Allochrusa gypsophiloides or Turkestan soap root (TSR), which is endemic
to Central Asia, is a valuable saponin-bearing technical and medicinal plant.
The purpose of this study was to develop in
vitro mass propagation for the conservation of endangered species. Node
explants were induced to regenerate adventitious shoot buds on Murashige and
Skoog medium (MS) supplemented with different concentrations of
6-benzylaminopurine (BAP) and/or kinetin in combination with naphtylacetic acid
(NAA). The maximum number of shorter shoots per explant (16.8 ± 3.1) was
recorded on MS contained 0.5 mg/L BAP and 0.5 mg/L NAA after one month
cultivation. For elongation, obtained shoot conglomerates were transfered for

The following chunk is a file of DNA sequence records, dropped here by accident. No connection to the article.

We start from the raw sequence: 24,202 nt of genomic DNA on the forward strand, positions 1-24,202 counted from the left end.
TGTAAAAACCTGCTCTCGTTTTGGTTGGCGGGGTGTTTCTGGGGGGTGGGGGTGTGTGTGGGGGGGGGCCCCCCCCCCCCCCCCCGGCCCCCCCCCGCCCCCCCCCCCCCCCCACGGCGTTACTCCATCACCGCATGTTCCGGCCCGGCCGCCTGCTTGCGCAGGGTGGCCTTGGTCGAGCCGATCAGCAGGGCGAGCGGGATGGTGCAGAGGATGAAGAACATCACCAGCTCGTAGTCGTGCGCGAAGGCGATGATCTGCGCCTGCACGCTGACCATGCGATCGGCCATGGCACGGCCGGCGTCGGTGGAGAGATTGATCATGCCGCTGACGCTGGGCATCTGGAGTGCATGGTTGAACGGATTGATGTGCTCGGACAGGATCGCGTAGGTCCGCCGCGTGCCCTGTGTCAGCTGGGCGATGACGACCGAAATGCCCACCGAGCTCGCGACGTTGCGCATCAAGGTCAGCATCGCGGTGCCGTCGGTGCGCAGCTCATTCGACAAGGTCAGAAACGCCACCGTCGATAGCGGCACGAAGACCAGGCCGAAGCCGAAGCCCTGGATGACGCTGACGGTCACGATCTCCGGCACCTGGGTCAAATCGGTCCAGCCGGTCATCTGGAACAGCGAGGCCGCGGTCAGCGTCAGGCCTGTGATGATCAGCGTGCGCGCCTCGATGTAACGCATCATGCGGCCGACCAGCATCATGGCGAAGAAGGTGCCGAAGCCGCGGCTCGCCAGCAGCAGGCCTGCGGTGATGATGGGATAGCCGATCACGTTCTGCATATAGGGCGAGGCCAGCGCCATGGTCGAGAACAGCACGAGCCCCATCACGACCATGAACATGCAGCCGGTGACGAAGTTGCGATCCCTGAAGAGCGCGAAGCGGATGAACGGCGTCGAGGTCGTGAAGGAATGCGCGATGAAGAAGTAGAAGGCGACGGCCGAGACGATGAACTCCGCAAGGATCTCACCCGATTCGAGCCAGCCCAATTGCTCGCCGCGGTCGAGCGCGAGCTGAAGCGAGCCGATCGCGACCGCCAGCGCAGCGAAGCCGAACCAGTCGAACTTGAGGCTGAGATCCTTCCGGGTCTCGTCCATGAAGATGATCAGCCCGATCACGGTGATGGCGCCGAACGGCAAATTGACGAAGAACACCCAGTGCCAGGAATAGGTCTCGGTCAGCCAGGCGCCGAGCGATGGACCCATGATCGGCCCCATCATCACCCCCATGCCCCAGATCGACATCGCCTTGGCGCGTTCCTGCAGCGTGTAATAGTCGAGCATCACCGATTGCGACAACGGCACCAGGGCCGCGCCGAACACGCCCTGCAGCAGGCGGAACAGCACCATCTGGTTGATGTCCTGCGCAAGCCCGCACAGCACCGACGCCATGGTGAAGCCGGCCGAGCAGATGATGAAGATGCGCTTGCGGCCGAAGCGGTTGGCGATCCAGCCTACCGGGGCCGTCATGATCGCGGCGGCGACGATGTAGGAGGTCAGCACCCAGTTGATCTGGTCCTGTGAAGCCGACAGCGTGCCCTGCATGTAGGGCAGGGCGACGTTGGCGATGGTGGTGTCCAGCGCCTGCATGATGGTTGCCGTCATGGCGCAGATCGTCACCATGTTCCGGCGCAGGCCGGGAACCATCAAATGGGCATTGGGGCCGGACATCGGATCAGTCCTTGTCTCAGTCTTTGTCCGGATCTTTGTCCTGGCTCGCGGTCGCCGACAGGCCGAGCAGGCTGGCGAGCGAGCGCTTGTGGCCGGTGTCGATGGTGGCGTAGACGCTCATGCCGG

hormone-free MS. The cultivation of initial explants on MS with kinetin led to
a three-fold reduction in the number of shoots characterized by a maximum
length and clearly defined internodes (without the stage of elongation).
Micropropagation was achieved by cutting obtained shoots and adventitious shoot
induction. The maximal shoot proliferation (62 ± 6.9) on MS 0.5 mg/L BAP + 1.0
mg/L kinetin + 0.5 mg/L NAA was obtained. Shoots of about 0.5 cm required to
elongation before rooting on the liquid ½ MS medium contained NAA or IBA. In
both cases, auxin concentration 2.0 mg/L induced maximal rooting (58 % and 60
%, respectively) at 20-day’s incubation. Type of auxin was influenced most on
root quality (thickness, color, branching) than on their frequency and number.
Allochrusa gypsophiloides, Turkestan soaproot, Saponin-bearing plant, Adventitious shoot, Micropropagation